Noodles features many varieties of ramen including shrimp, spicy chicken, tofu, sriracha and roasted pork belly. Team members also use a noodle dipper here. “We added this hot water tank bain marie for this station to give the noodles more texture and consistency,” Vargus says.
Crave offers plant-forward vegetarian and vegan specialties with lots of whole grains and fresh seasonal produce. “Crave follows the principles outlined in HDH Dining Service’s Rooted in Flavor initiative and the broader move to plant-forward eating,” Palmer says.
Guests visiting the Pacific-inspired Makai choose one of the chef-curated bowls or build their own custom meals. Each bowl highlights a range of fresh fish, toppings and sauces. “Makai is one of the most popular concepts on campus, at times producing more than 1,000 poke bowls daily,” Palmer says.
Wolftown, located on the opposite side of the dining area, takes on a classic taqueria style with a weekly rotation of menus that infuse traditional flavors from around the world. “Wolftown produced 43,000 burritos and 22,000 burrito bowls during the fall quarter for a total sales volume of more than $670,000,” Vargus says.
The Rooftop is HDH’s take on a modern barbecue joint. Seating is all outdoors. Team members smoke all the meat in-house and make Kansas City barbecue sauce and Carolina mustard sauce. The hickory wood-burning smoker, with 40 feet of cooking surface to hold up to 32 briskets or 96 whole chickens, sits in the center of a bar-style seating counter. “The fresh, Southern California breeze carries the delicious smell of hickory-smoked meats across the patio and down to street level, enticing passersby to stop by for savory cuts and sides,” Palmer says.
During design and programming, equipment using solid fuel was requested for the barbecue concept. Later, during the fire marshal review and in keeping with the university’s goal of not burning wood, the project team decided to go in a different direction. “The team wanted to retain the outdoor smokehouse theme, so we selected a gas-fired chitwood smoke broiler that uses only a small amount of wood chips for the flavoring,” Relethford says. “We also changed the smoker to a gas-fired smoker with wood chips for flavoring. These changes kept the look, feel and flavor the university was looking for, and removed the solid fuel aspect. We reduced labor and operating costs and provided a higher quality product.”
Team members also use a six-burner range for sauces, a flattop for egg scrambles, vegetables and breakfast sandwiches, a charbroiler for egg scrambles, sausages, salmon and burgers and fryers for frickles (fried pickles), hush puppies, waffle fries and potatoes. A convection oven heats croissants and cornbread and non-smoked muscle proteins. The menu also features macaroni and cheese.
Food Waste and Sustainable Features
HDH Dining Services brought in University of California San Diego’s first anerobic digester. It diverts more than 1,000 pounds of food waste per week from the landfill. “Reducing dependency on fossil fuels, it transforms waste into biogas,” Palmer says. “As an added bonus, it also produces organic fertilizer for the campus and fuels the outdoor fireplace located at The Rooftop.”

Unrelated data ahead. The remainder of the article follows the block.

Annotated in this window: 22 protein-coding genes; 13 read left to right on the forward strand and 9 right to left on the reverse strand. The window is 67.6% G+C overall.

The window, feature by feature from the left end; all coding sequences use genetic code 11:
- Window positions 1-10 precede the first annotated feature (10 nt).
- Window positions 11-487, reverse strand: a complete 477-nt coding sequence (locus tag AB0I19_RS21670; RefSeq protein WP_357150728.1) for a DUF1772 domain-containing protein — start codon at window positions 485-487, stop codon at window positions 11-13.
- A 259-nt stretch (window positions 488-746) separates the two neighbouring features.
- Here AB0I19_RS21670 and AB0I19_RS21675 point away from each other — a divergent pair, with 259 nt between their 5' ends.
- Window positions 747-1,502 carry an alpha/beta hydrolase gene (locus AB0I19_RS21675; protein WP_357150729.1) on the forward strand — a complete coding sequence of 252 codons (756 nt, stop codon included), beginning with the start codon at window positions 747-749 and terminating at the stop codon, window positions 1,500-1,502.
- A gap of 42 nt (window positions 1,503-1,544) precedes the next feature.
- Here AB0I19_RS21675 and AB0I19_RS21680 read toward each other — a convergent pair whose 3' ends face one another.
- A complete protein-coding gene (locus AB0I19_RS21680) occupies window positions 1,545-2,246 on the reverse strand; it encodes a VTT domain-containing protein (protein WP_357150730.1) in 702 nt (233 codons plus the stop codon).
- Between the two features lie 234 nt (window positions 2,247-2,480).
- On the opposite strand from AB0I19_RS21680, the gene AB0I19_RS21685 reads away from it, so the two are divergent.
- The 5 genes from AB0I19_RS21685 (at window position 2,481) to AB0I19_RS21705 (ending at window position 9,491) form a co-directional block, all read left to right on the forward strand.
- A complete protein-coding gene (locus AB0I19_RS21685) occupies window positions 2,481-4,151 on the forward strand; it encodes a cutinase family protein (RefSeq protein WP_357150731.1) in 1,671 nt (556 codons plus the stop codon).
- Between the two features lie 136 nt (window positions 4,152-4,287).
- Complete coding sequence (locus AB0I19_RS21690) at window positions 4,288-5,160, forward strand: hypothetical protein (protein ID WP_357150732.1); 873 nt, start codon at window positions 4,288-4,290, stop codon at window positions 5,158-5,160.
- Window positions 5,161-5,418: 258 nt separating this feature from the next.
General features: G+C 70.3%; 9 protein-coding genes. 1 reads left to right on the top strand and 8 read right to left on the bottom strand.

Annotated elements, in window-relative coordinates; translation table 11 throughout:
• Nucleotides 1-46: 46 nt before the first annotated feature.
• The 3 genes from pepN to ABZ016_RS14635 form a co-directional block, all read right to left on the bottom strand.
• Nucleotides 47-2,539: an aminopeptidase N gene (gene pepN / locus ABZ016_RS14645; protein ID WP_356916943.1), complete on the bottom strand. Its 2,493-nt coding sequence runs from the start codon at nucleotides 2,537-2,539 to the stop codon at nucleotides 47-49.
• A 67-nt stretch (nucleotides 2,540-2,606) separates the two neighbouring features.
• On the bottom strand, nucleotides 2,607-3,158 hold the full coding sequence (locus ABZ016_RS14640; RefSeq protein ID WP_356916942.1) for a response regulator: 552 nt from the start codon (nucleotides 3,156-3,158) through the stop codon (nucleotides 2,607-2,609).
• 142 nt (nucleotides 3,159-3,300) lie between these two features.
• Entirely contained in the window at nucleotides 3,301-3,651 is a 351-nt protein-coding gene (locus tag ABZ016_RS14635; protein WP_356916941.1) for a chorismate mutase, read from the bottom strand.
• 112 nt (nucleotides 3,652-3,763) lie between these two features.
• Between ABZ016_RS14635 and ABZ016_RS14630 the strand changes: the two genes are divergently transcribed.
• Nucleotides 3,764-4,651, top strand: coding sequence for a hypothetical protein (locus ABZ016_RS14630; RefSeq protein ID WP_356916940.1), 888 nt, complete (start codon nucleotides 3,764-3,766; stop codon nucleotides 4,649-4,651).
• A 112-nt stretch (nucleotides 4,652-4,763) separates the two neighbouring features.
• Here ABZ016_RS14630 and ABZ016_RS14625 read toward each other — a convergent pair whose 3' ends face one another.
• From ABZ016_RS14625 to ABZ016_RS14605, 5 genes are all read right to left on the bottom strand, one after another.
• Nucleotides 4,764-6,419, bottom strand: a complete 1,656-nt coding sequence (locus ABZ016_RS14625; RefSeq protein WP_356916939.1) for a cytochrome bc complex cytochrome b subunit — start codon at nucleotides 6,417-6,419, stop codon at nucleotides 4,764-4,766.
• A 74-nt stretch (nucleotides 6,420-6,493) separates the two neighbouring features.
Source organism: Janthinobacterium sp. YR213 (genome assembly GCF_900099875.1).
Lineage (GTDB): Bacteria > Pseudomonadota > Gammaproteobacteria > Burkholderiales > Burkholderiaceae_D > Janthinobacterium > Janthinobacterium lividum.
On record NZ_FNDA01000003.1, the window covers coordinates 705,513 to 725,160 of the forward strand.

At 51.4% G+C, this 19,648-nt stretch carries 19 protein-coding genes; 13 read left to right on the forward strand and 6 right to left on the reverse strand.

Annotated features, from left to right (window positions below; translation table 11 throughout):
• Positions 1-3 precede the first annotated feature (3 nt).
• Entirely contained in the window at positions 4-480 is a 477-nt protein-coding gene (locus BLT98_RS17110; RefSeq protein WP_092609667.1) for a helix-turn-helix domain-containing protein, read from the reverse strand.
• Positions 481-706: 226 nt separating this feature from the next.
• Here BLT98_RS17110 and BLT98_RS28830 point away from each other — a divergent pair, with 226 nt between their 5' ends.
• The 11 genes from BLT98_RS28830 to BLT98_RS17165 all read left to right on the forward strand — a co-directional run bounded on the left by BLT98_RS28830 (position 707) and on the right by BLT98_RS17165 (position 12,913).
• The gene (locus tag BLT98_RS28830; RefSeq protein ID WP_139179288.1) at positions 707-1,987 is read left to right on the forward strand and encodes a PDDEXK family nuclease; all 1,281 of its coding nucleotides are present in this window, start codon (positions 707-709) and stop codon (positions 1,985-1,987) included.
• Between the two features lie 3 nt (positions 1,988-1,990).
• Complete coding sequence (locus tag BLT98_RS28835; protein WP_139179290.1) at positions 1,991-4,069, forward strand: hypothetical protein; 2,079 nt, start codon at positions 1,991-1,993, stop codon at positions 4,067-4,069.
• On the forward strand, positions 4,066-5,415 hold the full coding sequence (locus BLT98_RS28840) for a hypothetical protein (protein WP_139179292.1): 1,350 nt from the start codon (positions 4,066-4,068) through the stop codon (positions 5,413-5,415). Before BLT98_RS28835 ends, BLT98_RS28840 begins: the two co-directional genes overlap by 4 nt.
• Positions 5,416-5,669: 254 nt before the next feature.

Other practices include a single-tank dishwasher that reduces water usage throughout operation. A compost program sends food scrap to a local composting plant with some compost sent directly to an anaerobic digestor on location that provides gas to the fireplace on The Rooftop patio.
A new digital program at Restaurants at Sixth allows the team to closely monitor all HDH dining locations’ strict food safety and sanitation practices, Palmer says. Every two hours dining staff receive a prompt to complete sanitation checklists and use a Bluetooth probe thermometer to record temperatures of hot and cold items held on the line. The system allows team members to track each menu item over days, weeks and months.
Thankfully, the project team is finally in a position where it can look back and appreciate all it has accomplished. Guests’ positive feedback and frequent attendance affirms the team’s hopes for continued success.
About the Project
Opened: February 2021
Scope of project: A new campus dining facility that spans three floors of a mixed-use building. It includes a main kitchen space, a retail market and espresso bar, a large dining hall with multiple restaurant concepts, and an indoor/outdoor barbeque and smokehouse.
Equipment investment: $2.2 million
- Main dining: 4,911 sq. ft.
- Patio dining 2,371 sq. ft.
- Kitchen prep: 2,065 sq. ft.
- Rooftop main area: 1,351 sq. ft.
- Rooftop outdoor seating: 1,258 sq. ft.
- Seats: 433 total
Average check: $11.19
Total annual sales: $6.1 million — 74% of orders come through an app
Daily transactions: 3,127
Daily revenue: $35,000
Hours: 10 a.m. to 11 p.m. daily
Menu concepts and specialties:
- Crave: Plant-forward platform
- Makai: Chef-curated poke bowls and build-your-own custom meals
- Noodles: Ramen and soups
- Wolftown: Classic taqueria, including burritos and burrito bowls
- The Rooftop: A modern barbecue joint that becomes a brunch space on weekends with a rotating pancake menu, smokehouse hash and dalgona (whipped) coffee
Staff: 32 full-time employees; 120 student employees
Total project cost: $627.6 million for the full project, North Torrey Pines Living and Learning Neighborhood
Owner: University of California San Diego; Housing, Dining and Hospitality (HDH)
Associate vice chancellor, UC San Diego HDH: Hemlata Jhaveri
Senior director, Campus Dining: Jeffrey Palmer
Associate director of Operations, HDH Dining Services: Leo Acosta
Associate director of Business Development and Planning, Dining Services: Ralph F. Dauphin
General manager, Restaurants at Sixth: Matthew Seiler
Senior dining project and purchasing manager: Tom E. Clarke
Senior executive chef, HDH: Vaughn Vargus, CEC, CCA
Chef de cuisine, Restaurants at Sixth: Stephen Clickner, CCC
- HKS, San Diego: Thom Greving, FAIA, retired principal; Niel Prunier, vice president, Venues, Sports and Entertainment; Alex Chinderle, associate; Dan Considine, senor construction administrator
- Safdie Rabines Architects, San Diego: Eric Lindebak, RA, partner; Taal Safdie, AIA, founding partner; Ricardo Rabines, founding partner; Mark Mulhair, associate
- Interior design: Safdie Rabines Architects
Foodservice consultants: Orness Design Group Inc., San Diego: Ken Relethford DBIA, LEED AP, president and senior foodservice design consultant; Paul DiFebbo, principal, senior designer; Bret Hartung, foodservice consultant; Simon Baer, construction project manager
Construction: Clark Construction, San Diego